15 Effect of Back Bias! V B = 0 V B < 0 15
16 Effect of Back Bias! In a normal MOS capacitor, application of V B will result mostly in change in V ox as φ s is fixed at φ p. If there is a nearby ntype region (drain) which contacts with the inverted surface layer the situation changes. When the surface is inverted, there is basically a PN junction at the surface. A reverse bias can be applied across the PN junction. If V B is zero, inversion occurs when φ s = φ p. If V B < 0, the semiconductor still attempts to invert when φ s reaches φ p. However, with V B < 0 any inversionlayer carriers that do appear at the semiconductor surface migrate laterally into the source and drain because these regions are at a lower potential. Not until φ s = φ p  V B, will the surface invert and normal transistor action begin. In essence, back biasing changes the inversion point in the semiconductor from φ p to φ p  V B. 16
17 Effect of Back Bias! An applied reverse bias between the induced surface nregion and the bulk increases the charge Q d in the depletion region. Since the negative charge induced by V G  V B is shared between the depletion and inversion layers, an increase of the charge in the depletion layer means that there is less charge available to form the inversion layer for a given gate voltage. Looked at another way, more gate voltage must be applied to induce the same number of electrons in the inversion layer when there is a reverse bias. With reverse bias present, the surface potential at the onset of strong inversion becomes φ s = φ p + (V D  V B ) rather than φ s = φ p. 17
18 With V D and V B applied: x dmax = 2κ sε o ( 2φ p +V D V B ) qn a V T = V D + V FB + t ox 2 K s ε o qn ( a V D 2φ p V ) B 2φ (4) p ε ox where ' C ox = ε ox t ox A = C ox A 18
19 For small values of V D and V B = 0, Expression for I D can be approximated by!!!!!!!!!!!!! This is known as LINEAR REGION.! These equations are valid only as long as an inversion layer exists all the way from source to drain (LINEAR REGION).! As V D, the effective voltage between the gate and the channel near the drain will become less than V T. This happens when V G  V T = V D. This value of drain voltage is called the saturation voltage V DSAT (or pinch off voltage because the channel is pinched off at the drain), and for higher drain voltages, a channel will not exist all the way to the drain.! I D = W L µ n ε ox t ox $ (V GS V t )V DS 1 2 V 2 DS % & N+ Inversion layer ends (pinches off) V V D > V G P ' ( ) W L µ ε ox n (V GS V t )V DS t ox N+ D SAT Depletion Region (5) 19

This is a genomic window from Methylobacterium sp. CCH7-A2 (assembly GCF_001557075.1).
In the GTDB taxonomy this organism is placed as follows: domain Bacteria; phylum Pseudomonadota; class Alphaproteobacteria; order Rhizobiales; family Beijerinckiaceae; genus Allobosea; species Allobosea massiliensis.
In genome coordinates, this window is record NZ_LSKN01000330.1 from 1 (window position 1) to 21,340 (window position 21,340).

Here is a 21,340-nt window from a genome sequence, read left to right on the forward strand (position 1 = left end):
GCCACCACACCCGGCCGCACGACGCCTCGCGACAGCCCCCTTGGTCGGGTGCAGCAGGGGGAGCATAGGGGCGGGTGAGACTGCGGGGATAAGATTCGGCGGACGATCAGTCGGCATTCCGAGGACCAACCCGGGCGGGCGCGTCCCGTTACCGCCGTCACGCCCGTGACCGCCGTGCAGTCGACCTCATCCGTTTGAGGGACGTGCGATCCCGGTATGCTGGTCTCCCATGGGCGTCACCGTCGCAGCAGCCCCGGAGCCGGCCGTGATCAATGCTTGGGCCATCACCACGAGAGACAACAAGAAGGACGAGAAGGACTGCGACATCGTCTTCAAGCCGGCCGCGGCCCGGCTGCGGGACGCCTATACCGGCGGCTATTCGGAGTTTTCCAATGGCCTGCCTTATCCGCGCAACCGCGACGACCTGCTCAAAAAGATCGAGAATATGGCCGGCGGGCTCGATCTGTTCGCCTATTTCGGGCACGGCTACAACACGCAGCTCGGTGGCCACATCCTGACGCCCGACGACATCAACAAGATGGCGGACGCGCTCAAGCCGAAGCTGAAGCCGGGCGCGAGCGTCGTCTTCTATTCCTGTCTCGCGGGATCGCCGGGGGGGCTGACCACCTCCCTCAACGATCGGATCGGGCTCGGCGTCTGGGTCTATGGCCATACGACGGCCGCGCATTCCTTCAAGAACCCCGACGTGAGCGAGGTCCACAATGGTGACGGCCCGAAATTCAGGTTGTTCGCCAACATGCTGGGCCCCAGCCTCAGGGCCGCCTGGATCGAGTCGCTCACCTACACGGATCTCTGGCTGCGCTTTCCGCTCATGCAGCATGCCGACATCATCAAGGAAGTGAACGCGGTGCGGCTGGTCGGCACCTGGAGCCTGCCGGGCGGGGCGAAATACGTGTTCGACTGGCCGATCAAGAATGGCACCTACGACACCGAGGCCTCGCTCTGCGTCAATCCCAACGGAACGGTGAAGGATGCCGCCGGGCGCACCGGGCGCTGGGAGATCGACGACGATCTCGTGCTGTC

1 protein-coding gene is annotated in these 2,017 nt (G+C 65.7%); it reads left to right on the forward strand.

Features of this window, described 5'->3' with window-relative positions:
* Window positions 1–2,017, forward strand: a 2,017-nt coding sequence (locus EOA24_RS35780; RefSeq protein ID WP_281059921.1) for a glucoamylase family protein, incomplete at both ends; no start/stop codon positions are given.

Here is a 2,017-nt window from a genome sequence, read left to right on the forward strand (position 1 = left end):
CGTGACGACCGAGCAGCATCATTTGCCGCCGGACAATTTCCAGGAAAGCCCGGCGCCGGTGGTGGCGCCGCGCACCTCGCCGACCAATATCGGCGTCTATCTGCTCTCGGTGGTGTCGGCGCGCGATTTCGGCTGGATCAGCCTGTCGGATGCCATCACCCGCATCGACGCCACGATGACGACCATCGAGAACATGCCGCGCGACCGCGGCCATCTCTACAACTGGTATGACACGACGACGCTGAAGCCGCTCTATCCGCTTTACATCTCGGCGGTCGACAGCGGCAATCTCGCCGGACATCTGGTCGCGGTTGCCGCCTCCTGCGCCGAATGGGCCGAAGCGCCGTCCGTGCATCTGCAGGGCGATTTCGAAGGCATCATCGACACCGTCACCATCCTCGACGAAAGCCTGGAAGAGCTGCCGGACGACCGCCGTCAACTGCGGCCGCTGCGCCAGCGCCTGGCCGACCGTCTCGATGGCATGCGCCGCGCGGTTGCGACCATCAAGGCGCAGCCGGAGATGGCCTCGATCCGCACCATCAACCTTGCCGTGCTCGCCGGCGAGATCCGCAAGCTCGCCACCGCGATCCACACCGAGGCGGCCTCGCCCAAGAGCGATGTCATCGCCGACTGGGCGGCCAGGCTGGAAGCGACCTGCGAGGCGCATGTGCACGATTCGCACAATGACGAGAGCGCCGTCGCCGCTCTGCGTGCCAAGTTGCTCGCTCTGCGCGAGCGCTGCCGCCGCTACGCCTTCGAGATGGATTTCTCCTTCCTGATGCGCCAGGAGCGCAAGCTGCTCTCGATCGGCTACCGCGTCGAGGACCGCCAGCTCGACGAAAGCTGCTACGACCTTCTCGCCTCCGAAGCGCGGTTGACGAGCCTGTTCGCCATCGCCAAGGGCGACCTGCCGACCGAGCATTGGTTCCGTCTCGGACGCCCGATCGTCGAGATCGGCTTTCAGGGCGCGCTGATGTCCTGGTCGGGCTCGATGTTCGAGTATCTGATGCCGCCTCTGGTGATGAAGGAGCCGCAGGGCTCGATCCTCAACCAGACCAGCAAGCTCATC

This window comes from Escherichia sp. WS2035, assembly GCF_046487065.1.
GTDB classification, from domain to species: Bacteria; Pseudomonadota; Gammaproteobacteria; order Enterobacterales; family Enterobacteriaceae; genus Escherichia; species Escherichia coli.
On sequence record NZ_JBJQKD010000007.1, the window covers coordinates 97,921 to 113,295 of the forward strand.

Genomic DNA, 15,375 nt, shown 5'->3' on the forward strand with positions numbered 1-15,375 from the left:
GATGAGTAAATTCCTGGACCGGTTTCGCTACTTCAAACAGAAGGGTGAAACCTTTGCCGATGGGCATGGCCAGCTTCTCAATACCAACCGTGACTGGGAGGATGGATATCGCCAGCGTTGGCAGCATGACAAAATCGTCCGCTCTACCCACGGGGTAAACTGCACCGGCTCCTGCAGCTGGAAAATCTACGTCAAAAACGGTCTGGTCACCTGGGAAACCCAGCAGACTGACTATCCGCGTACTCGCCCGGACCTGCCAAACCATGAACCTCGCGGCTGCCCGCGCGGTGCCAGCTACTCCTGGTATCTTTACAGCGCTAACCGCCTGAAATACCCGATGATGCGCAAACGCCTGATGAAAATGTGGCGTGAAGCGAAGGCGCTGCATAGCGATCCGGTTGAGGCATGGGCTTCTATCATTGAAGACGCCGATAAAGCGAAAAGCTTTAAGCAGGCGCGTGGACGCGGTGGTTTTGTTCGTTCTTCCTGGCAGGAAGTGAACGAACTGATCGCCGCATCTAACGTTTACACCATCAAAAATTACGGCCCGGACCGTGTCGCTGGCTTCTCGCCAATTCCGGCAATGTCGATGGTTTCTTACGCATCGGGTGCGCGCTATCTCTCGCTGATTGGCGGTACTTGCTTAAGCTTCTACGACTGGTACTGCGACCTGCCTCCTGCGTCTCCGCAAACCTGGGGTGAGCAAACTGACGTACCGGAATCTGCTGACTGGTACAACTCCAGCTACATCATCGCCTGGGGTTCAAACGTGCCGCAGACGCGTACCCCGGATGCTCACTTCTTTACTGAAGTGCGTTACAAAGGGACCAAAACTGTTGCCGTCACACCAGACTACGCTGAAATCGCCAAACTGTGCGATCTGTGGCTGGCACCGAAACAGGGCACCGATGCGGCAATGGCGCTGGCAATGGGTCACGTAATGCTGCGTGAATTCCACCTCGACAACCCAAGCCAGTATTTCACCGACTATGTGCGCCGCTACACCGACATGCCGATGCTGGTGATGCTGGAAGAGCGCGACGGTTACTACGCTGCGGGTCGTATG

20 V V D > V G D SAT N+ Inversion layer ends (pinches off) P N+ Depletion Region Electrons drift along in the inversion layer and are injected into the depletion region. There the high electric field pulls them into the drain.! Further increase in V D does not change I D (to first order), I D is constant for V D > V DSAT (SATURATION REGION).! Exact V DSAT can be derived by letting Q I (y=l) = 0 in equation!! Q Q ( L) C ( V V, V ) = 0 i i ( y) Cox ( Vg V ( y) Vt ) ox g!!!!!!! V = ( V!! D, Sat! g! t!!!(6)! D V Sat ) 20 t!
21 If (6) is substituted into (5), the saturation current is!!!!!!!!!(7)! I DSAT W 2L µ n ε ox ( ) 2 t ox V G V T Further increase in V D does not change I D (to first order), I D constant for V D > V DSAT! SATURATION REGION.! 21
22 Why does the current remain constant past pinchoff (saturation): 5V V G> V T S N+ N+ D P Depleted Why doesn t increasing V D also increase I? If the current is constant, then the electric field, Ε, must also be constant along most of the channel. 22
23 Why the current remains constant past pinchoff (saturation):! 5V V G> V T S Voltage N+ N+ P Depleted D Near pinchoff, the voltage is decreasing approximately linearly, hence the Ε field is relatively constant throughout.! 23
24 Why the current remains constant past pinchoff (saturation):! 10V V G> V T S Voltage N+ N+ P Depleted D At higher V d, there is a larger depleted region, hence, greater voltage drop.! Ε is still linear in the channel but very large in depletion region.! Carriers rapidly get swept out of depletion region! 24
25 Exact Expressions! V T ( y) = V FB + 1 C ox! [ ( ( ))] 2φ p + V( y) 2ε s qn a 2φ p V B V y Q I ( y) = " [ ( )] + 2ε s qn a 2 φ p V B + V( y) C ox V G V FB + 2φ p V y [ ] I D = W L µ + % n C ox " V G V FB + 2φ p V ( D, & ' 2 ) * V D 23 2qε N % s a ' V D 2 φ p V B & ( ) 3 2 ( 2φ p V B ) 3 2 (/ * 0 ) 1 V DSAT = V G V FB + 2φ p + q ε s N a % & ( % 2 C ox '( ( ) q ε s N a C 2 ox V G V FB V B ) + * + 25